How Kentucky Clerk Kim Davis Altered Marriage Licenses

Kim Davis
Rowan County Clerk Kim Davis is shown in this booking photo provided by the Carter County Detention Center in Grayson, Kentucky September 3. She was released after spending six days in jail for refusing to issue same-sex marriage licenses. Carter County Detention Center/Handout via Reuters

Kentucky clerk Kim Davis may be back in court again soon, as the American Civil Liberties Union of Kentucky filed a motion this week aiming to enforce previous court orders, which determined the Rowan County clerk must issue same-sex marriage licenses. The ACLU found Davis made four changes to marriage licenses since returning back to work after being jailed for six days for refusing to issue licenses to same-sex couples.

After Judge David Bunning released Davis from jail, marriage licenses in Rowan County were altered to remove her name and replace it with the county's name. Her deputy clerks began giving out marriage licenses in the county on September 4. "Plaintiffs have not alleged that the alterations affect the validity of the licenses," Bunning wrote at the time of her release. However, it is not the removal of Davis' name that caused the ACLU to file the motion.

After returning to work, Davis began to further alter the marriage licenses, according to a notice filed by deputy clerk Brian Mason. According to Mason, Davis created a third version of marriage license: the first was what the county used prior to the Supreme Court's decision to lift state-level gay marriage bans; the second removed her name from the license; and the third made four changes to the license. It is this third version the ACLU takes issue with. One such third license, with the personal information of the couple redacted, was provided to Newsweek:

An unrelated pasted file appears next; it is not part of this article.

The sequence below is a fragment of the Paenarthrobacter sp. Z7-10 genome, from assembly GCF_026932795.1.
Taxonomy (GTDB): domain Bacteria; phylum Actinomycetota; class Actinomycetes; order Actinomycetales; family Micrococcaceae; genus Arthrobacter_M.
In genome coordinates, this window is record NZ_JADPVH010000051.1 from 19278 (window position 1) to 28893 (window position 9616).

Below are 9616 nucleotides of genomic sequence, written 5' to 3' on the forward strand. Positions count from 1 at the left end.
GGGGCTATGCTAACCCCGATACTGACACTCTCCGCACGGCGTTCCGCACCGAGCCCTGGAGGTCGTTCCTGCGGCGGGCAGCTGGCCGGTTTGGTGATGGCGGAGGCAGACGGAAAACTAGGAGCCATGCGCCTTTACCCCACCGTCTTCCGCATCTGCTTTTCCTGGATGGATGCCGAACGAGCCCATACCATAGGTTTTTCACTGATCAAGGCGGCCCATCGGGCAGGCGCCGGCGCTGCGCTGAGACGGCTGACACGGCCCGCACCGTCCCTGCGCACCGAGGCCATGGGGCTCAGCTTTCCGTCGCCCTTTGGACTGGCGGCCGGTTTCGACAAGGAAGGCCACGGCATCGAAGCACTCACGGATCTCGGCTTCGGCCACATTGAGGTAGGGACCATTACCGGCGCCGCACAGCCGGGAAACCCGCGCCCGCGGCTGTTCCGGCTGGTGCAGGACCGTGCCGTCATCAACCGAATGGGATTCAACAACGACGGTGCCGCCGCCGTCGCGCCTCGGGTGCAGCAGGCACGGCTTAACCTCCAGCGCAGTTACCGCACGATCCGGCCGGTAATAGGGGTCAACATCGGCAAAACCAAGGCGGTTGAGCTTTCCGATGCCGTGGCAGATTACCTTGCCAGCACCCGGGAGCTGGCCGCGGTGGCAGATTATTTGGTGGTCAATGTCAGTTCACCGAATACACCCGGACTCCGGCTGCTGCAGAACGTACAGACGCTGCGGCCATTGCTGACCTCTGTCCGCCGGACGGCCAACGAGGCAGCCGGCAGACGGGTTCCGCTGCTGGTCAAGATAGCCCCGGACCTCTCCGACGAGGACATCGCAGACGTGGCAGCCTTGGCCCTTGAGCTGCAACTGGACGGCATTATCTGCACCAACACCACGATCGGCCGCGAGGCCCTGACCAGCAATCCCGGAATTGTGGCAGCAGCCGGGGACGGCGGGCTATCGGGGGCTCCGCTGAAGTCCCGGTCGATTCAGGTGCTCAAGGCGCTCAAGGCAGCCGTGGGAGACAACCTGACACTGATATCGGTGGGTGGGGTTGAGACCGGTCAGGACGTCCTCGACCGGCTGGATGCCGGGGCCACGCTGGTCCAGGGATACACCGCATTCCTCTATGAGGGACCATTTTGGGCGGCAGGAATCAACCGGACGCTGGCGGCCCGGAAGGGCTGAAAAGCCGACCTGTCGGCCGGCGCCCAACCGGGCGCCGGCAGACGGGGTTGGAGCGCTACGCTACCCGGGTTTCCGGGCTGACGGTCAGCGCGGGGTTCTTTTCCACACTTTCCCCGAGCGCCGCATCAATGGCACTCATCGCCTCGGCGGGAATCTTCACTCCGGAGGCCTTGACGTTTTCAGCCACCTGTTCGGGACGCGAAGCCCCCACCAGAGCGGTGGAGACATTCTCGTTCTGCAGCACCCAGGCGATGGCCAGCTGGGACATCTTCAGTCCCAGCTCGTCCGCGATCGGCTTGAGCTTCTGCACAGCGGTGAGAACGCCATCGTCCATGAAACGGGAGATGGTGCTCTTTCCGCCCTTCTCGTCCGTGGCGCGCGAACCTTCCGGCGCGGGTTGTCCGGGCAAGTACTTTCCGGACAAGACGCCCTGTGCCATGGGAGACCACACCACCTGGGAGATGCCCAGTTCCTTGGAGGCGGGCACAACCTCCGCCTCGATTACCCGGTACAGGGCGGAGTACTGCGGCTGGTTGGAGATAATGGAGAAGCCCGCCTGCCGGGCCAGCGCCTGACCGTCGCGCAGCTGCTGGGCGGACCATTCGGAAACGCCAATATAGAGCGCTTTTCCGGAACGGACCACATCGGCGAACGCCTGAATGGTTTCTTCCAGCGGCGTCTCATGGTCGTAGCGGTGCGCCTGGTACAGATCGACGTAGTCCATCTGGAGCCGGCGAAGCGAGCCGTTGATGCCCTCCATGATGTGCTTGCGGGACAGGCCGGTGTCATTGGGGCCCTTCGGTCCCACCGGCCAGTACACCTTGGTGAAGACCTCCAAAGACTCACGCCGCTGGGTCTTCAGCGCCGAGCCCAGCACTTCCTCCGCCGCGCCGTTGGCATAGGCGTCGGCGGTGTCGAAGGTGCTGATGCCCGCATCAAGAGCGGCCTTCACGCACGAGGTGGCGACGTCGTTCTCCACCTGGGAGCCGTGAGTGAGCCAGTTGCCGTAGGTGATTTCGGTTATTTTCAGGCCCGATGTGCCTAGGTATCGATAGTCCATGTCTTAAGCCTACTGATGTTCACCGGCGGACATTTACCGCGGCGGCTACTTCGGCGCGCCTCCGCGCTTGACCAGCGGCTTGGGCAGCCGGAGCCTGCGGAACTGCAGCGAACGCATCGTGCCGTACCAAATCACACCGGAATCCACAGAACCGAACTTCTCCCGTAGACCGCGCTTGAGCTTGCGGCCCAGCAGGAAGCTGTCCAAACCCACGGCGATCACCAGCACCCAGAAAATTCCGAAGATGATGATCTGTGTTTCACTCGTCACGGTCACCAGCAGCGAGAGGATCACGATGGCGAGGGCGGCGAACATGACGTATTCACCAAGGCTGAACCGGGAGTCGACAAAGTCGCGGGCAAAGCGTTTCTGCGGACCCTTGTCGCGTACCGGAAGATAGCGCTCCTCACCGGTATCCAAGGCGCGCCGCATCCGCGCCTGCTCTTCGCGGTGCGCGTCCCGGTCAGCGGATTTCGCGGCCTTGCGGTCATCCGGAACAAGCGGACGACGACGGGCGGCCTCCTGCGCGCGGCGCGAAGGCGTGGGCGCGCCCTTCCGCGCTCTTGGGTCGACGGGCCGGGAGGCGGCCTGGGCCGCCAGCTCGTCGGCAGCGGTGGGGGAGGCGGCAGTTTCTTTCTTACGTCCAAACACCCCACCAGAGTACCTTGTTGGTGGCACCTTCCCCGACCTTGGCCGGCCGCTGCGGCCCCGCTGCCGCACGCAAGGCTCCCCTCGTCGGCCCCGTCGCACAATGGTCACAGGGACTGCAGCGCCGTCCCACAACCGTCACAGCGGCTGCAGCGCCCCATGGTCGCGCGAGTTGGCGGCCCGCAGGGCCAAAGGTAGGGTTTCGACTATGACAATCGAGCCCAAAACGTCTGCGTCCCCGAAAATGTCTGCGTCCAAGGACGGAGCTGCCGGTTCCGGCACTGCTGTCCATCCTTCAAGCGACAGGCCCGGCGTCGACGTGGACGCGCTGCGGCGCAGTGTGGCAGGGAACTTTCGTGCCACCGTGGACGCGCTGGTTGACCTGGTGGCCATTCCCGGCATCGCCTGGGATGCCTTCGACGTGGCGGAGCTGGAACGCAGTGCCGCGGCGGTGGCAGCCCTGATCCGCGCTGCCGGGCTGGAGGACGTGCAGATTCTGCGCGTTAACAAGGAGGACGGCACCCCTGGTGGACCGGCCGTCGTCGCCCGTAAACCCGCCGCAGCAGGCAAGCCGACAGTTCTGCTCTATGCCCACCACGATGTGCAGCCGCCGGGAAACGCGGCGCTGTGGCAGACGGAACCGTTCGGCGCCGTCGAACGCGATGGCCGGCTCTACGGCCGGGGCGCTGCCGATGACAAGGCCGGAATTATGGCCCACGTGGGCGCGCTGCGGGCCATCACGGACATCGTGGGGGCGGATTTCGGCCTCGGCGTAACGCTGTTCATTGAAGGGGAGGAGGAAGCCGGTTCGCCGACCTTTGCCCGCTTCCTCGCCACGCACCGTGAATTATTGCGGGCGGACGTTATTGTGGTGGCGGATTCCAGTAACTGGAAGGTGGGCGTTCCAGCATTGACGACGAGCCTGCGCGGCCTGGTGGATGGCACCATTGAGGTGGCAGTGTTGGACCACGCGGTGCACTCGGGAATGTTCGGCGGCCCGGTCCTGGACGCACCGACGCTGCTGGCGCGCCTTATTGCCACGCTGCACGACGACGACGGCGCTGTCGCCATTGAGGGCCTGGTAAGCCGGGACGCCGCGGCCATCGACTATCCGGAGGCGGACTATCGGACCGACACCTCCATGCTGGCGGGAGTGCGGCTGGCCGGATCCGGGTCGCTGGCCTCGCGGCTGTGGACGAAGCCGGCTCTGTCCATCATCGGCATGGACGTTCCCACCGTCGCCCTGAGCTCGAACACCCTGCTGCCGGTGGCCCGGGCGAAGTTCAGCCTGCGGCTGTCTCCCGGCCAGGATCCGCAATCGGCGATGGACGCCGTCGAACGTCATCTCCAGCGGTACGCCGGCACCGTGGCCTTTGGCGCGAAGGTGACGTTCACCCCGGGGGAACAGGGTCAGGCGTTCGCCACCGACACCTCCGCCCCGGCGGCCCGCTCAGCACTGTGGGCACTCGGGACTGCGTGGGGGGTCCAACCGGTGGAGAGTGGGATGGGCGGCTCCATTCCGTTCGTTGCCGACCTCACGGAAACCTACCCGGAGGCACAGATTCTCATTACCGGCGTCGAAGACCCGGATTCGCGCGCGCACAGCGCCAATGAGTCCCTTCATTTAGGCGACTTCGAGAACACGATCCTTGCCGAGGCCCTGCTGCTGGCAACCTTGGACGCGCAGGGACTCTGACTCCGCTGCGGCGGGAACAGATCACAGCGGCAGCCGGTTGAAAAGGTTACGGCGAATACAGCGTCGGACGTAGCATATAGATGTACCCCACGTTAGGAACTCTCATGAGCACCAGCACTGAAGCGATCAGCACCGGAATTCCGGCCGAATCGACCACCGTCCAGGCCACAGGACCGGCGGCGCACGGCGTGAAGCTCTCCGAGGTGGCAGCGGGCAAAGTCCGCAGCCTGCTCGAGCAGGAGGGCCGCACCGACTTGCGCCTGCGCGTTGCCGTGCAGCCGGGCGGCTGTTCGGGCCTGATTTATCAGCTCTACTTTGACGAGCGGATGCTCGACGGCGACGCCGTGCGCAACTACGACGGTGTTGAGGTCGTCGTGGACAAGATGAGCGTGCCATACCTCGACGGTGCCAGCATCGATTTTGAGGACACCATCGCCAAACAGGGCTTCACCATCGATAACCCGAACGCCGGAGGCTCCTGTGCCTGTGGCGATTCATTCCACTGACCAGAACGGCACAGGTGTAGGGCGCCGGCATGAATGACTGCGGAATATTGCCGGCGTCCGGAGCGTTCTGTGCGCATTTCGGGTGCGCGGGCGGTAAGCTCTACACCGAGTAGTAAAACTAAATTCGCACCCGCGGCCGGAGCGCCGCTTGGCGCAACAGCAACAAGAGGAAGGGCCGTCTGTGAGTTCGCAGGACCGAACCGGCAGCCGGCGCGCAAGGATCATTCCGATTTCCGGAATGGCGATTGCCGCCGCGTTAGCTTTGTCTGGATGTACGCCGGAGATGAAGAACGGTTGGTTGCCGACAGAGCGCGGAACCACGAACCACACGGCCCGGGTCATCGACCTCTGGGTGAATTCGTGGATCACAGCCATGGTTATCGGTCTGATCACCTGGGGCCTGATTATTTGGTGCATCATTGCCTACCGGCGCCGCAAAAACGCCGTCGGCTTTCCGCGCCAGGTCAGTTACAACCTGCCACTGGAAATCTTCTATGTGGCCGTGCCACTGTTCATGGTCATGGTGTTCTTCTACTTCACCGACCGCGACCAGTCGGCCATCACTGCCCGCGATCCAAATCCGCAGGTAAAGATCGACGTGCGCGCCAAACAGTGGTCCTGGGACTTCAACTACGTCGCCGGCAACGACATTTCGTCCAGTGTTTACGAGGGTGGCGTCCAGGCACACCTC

In a court motion, the ACLU says Kim Davis made four changes to Rowan County, Kentucky, marriage licenses. Davis spent six days in jail for refusing to issue licenses to same-sex couples. Newsweek

The changes to the license include removing the phrase "in the office of" and changing it to "Pursuant to Federal Court Order #15-CV-44-DLB," removing the phrase "County Clerk" and changing it to read "Morehead," and changing Mason's title from deputy clerk to notary public.

With all of these changes in place, it is possible this third version of the Rowan County marriage license is not actually valid. When Judge Bunning made his ruling, he was presented the second version of the license, with only one change, and determined such a license was legally binding. However, it remains unclear if this third version holds up and the ACLU argues it very well may not.

Despite this motion, Davis has repeatedly said she would not put her name on a license and said if need be, she will return back to jail.